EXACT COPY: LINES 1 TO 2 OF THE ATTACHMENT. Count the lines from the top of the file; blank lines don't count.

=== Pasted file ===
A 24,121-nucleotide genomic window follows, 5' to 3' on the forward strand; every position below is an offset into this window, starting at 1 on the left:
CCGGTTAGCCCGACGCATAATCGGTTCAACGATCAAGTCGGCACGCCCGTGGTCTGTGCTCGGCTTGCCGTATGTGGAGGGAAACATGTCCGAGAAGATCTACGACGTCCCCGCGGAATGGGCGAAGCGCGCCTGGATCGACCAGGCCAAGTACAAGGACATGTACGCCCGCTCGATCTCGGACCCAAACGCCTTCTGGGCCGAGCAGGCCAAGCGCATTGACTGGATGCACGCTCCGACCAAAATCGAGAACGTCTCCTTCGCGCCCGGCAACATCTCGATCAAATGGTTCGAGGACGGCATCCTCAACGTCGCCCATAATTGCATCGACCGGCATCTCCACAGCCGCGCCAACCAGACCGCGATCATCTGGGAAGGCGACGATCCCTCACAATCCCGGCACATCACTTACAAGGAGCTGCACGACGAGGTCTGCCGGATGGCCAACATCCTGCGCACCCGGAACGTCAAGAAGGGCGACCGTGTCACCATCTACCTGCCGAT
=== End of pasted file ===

A 24,121-nucleotide genomic window follows, 5' to 3' on the forward strand; every position below is an offset into this window, starting at 1 on the left:
CCGGTTAGCCCGACGCATAATCGGTTCAACGATCAAGTCGGCACGCCCGTGGTCTGTGCTCGGCTTGCCGTATGTGGAGGGAAACATGTCCGAGAAGATCTACGACGTCCCCGCGGAATGGGCGAAGCGCGCCTGGATCGACCAGGCCAAGTACAAGGACATGTACGCCCGCTCGATCTCGGACCCAAACGCCTTCTGGGCCGAGCAGGCCAAGCGCATTGACTGGATGCACGCTCCGACCAAAATCGAGAACGTCTCCTTCGCGCCCGGCAACATCTCGATCAAATGGTTCGAGGACGGCATCCTCAACGTCGCCCATAATTGCATCGACCGGCATCTCCACAGCCGCGCCAACCAGACCGCGATCATCTGGGAAGGCGACGATCCCTCACAATCCCGGCACATCACTTACAAGGAGCTGCACGACGAGGTCTGCCGGATGGCCAACATCCTGCGCACCCGGAACGTCAAGAAGGGCGACCGTGTCACCATCTACCTGCCGAT